> Date: Wed, 29 Sep 2010 15:51:55 -0400
> From: "Taylor, Gord" <gord.tay...@rbc.com>
> Sender: bind-users-bounces+oberman=es....@lists.isc.org
> We recently ran into an intermittent problem sending queries to a
> business partner. Turns out they had CheckPoint firewalls with
> SmartDefense turned of for DNS traffic. This was blocking traffic going
> to them with DO flag enabled. I could duplicate the problem from a
> command line by issuing "dig @partner hostname +DNSSEC" and this failed
> everytime. When querying through the DNS server though using NSLOOKUP on
> WinXP, the resolution was hit-and-miss. Watching a sniffer trace,
> sometimes BIND 9.4.1-P1 would send with DO flag enabled, and other times
> without.
> I know this is an older version of BIND, and lots of bugs fixed in newer
> versions. However, looking at sniffer traces from 9.7.0-P2 shows the
> same behavior = sometimes DO is set and sometimes not set.
> Can someone explain when BIND sets DO flag and when it won't? Most of my
> client workstations are XPSP3, and NONE of the queries coming from those
> clients have DO flag set.
> Any help is appreciated...
> Gord Taylor (CISSP, GCIH, GEEK)

Gee, an annoying and stupid legal notices at the end of a mail message
is even more annoying when it is in several languages. (Yes, I
understand that some totally clueless lawyer earning a LOT more for not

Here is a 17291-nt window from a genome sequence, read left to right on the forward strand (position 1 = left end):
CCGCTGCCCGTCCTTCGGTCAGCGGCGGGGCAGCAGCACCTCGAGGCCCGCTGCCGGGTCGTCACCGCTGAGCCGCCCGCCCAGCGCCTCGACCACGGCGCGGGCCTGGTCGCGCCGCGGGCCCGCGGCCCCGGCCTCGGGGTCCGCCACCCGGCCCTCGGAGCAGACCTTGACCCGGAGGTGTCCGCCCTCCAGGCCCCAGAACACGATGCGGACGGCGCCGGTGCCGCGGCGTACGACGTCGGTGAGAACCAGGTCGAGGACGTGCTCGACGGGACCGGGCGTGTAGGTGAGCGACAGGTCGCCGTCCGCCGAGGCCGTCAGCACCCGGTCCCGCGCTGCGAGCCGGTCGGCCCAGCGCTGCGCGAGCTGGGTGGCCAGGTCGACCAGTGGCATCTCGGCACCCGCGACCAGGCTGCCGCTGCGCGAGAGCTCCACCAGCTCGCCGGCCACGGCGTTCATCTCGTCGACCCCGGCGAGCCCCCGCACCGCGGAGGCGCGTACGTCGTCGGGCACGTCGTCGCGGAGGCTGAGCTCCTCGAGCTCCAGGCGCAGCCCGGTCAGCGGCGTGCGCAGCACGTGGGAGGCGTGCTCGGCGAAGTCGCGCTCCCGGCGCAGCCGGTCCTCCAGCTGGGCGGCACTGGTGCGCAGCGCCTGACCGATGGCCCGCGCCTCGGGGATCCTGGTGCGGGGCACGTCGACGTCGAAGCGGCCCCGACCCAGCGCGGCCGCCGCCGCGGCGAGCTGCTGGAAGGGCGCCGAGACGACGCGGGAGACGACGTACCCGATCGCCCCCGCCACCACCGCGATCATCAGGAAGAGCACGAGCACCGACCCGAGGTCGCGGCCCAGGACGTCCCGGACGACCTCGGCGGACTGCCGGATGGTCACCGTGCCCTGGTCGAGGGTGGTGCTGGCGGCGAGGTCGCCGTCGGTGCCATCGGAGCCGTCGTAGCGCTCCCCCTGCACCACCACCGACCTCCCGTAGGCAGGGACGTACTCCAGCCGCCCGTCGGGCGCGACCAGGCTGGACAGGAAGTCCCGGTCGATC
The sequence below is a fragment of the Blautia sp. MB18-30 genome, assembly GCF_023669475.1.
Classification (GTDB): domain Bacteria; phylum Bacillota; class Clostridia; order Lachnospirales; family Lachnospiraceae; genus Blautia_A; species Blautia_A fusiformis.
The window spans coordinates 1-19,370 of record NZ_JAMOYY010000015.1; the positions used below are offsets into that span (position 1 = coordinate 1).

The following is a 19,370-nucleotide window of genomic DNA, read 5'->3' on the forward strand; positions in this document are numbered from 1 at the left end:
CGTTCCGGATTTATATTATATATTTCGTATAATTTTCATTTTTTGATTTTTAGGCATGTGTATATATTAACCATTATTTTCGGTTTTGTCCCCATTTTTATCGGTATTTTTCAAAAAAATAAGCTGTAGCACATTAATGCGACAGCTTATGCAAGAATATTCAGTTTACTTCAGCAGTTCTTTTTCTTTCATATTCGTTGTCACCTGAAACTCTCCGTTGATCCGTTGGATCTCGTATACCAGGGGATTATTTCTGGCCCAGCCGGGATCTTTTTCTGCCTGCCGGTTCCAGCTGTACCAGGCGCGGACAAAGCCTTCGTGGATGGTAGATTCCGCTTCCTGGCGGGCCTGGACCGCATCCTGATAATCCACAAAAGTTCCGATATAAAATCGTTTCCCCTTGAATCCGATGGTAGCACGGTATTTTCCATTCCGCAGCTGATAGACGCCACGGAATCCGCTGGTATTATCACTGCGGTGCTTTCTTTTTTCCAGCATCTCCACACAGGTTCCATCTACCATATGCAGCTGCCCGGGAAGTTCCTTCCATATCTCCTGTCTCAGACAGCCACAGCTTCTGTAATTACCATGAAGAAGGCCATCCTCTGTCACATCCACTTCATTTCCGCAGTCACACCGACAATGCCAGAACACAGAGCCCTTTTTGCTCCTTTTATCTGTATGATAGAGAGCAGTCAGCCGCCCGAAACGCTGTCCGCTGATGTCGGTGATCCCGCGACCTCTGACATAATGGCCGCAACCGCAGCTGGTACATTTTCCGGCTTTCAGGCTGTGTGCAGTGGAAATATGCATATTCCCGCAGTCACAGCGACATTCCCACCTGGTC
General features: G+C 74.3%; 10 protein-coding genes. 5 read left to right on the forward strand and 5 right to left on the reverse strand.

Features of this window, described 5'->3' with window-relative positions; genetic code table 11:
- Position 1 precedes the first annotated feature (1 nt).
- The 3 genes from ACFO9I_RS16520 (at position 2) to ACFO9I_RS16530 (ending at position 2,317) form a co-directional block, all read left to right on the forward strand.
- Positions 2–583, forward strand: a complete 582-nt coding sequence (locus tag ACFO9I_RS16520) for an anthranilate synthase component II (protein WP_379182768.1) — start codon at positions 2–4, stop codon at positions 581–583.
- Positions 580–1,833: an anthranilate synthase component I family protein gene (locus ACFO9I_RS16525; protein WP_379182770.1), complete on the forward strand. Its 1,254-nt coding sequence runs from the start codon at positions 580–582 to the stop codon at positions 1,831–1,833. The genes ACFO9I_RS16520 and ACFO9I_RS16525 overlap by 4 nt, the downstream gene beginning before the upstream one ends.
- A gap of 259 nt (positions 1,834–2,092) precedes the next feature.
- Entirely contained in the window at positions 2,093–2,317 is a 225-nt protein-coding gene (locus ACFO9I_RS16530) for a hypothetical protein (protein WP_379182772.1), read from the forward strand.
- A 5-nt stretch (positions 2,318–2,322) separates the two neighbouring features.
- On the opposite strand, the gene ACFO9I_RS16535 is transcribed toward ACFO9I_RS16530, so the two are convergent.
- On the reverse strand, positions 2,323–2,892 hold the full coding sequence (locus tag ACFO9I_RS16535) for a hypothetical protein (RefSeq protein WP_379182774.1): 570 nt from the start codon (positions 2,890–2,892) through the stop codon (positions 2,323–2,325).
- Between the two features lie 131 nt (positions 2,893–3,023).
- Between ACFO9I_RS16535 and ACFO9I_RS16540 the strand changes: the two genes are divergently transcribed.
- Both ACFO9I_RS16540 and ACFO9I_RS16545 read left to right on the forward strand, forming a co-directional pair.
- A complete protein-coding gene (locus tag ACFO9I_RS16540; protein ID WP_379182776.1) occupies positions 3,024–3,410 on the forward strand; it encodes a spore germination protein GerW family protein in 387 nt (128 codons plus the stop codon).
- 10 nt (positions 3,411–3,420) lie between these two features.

thinking than you do for thinking is not your fault, but it's still

The DO bit is set by default for the simple reason that your server is
DNSSEC capable. The DO bit says DNSSEC OK and is simply declaring that
the server is capable of handing (though not necessarily validating)
responses containing DNSSEC RRs. See RFC3225.

I assume that setting dnssec-enable to "no" will turn this bit off, but
please get the broken firewall fixed!

As to not always sending DO, I believe that is dependent on the query
from the client. It would depend on the source of the query. If it was
from the server to get data that would not be sent back to the client, I
imagine the DO bit would be set. (NS lookups during recursion would be
an example), while queries for return to the client will probably
follow the state of the DO bit seen in the query from the client. I'd
guess WINXP is not setting DO. I suspect WIN7 would.

This last section is largely an educated guess. I don't have time now to
read up on those details in the RFCs.

Again, get the @#$% firewall fixed! As time goes on, more and more
queries will be blocked by it as DNSSEC moves to the mainstream.
R. Kevin Oberman, Network Engineer
Energy Sciences Network (ESnet)
Ernest O. Lawrence Berkeley National Laboratory (Berkeley Lab)
E-mail: ober...@es.net                  Phone: +1 510 486-8634
Key fingerprint:059B 2DDF 031C 9BA3 14A4  EADA 927D EBB3 987B 3751
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